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System for Interlocking Between Asynchronously Operating Indexing and Arithmetic Units

IP.com Disclosure Number: IPCOM000076873D
Original Publication Date: 1971-Jul-01
Included in the Prior Art Database: 2005-Feb-24
Document File: 4 page(s) / 55K

Publishing Venue

IBM

Related People

Homan, ME: AUTHOR [+2]

Abstract

In a single-instruction-counter machine with numerous execution units such as adders, shifter, or multipliers, high performance can be achieved only if a relatively large number of instructions can be decoded simultaneously and can be executed simultaneously . In order to accomplish this, and referring to I, the instruction stream 1 is divided into two semiindependent streams at an early stage of decoding. These streams are the addressing or index (X) stream 3 and the arithmetic (A) stream 5. Each stream is associated with its own set of execution units and data registers, as in the X addressing unit 7 and the A arithmetic unit 9. Memory 11 supplies data to the A arithmetic unit from addresses supplied by the X addressing unit.

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System for Interlocking Between Asynchronously Operating Indexing and Arithmetic Units

In a single-instruction-counter machine with numerous execution units such as adders, shifter, or multipliers, high performance can be achieved only if a relatively large number of instructions can be decoded simultaneously and can be executed simultaneously . In order to accomplish this, and referring to I, the instruction stream 1 is divided into two semiindependent streams at an early stage of decoding. These streams are the addressing or index (X) stream 3 and the arithmetic (A) stream 5. Each stream is associated with its own set of execution units and data registers, as in the X addressing unit 7 and the A arithmetic unit 9. Memory 11 supplies data to the A arithmetic unit from addresses supplied by the X addressing unit.

Some instructions, such as loads of A-unit registers, transmitting from A to X registers, and arithmetic setting of condition code bits affect both streams of instructions. Much of the benefit of splitting the original instruction stream is lost if each line of A and X instruction buffers must interlock with every other line in the two buffers, or when both parts of a compound instruction must be executed simultaneously. The present scheme provides a simple, inexpensive method for maintaining the essential order of the original instruction stream without line-by- line interlocking or resynchronization. It also allows the system to issue a second load command to a destination register R/1/, while data from a previous memory request to load the same register is still in transit. Furthermore, it is permissible for the memory to return to second load data ahead of the first load data. This is a natural characteristic of memory systems which consist of multiple units, some of which may be busy with other requests.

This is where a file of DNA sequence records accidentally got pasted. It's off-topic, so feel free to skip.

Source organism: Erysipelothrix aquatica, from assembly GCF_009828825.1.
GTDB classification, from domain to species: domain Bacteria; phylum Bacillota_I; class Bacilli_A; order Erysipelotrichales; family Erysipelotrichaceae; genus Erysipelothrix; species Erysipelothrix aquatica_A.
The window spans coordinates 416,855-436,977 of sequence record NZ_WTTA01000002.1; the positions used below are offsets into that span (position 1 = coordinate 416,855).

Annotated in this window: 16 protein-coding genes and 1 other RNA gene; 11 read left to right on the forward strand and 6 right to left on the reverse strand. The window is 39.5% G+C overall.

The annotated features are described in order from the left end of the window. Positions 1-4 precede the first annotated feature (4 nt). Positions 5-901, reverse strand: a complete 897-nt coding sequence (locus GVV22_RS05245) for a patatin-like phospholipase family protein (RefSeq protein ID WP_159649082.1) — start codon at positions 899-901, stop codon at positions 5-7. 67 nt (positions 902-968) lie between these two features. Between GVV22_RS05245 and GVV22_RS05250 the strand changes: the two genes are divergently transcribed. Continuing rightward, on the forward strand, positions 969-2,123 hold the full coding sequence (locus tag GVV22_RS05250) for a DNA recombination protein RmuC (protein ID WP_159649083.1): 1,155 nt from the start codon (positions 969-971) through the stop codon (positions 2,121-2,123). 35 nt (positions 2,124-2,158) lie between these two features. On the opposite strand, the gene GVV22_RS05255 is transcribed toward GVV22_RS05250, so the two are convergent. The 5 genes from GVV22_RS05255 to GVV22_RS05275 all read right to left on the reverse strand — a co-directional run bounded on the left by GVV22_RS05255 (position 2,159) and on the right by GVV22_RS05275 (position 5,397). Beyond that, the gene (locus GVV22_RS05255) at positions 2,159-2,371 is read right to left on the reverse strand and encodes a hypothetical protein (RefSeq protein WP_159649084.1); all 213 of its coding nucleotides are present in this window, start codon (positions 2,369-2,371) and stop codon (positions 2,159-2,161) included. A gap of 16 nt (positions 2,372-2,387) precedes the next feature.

In general, load instructions, which are a subset of X unit instructions are sent to the X unit, and their counterparts in abbreviated form, called Replace, are sent to the A unit. A Replace instruction marks the position of the Load in the arithmetic instruction stream and specifies the register, hereinafter referred to as R/1/, being load in the A unit 9. Each register R/1/ in the arithmetic unit has associated therewith a load buffer LB/1/. If R/1/ is empty and a valid candidate for receiving data, it will be filled by data from memory or from LB . If R/1/ is not empty, data can be temporarily stored in LB/1/ for subsequent transfer to R/1/. Associated with the R/1/-LB pair are a group of control bits. These control bits in- include Busy bits B, which indicate that LB/1/ is busy. There are two Busy bits for each R/1/-LB/1/ pair. The Pass bit P for LB/1/ indicates that data can bypass the load buffer and be gated directly to R/1/. The Wait bit W/1/ indicates that R/1/ is waiting to be filled with the results of an instruction currently in the process of execution. The instruction may be an arithmetic instruction or...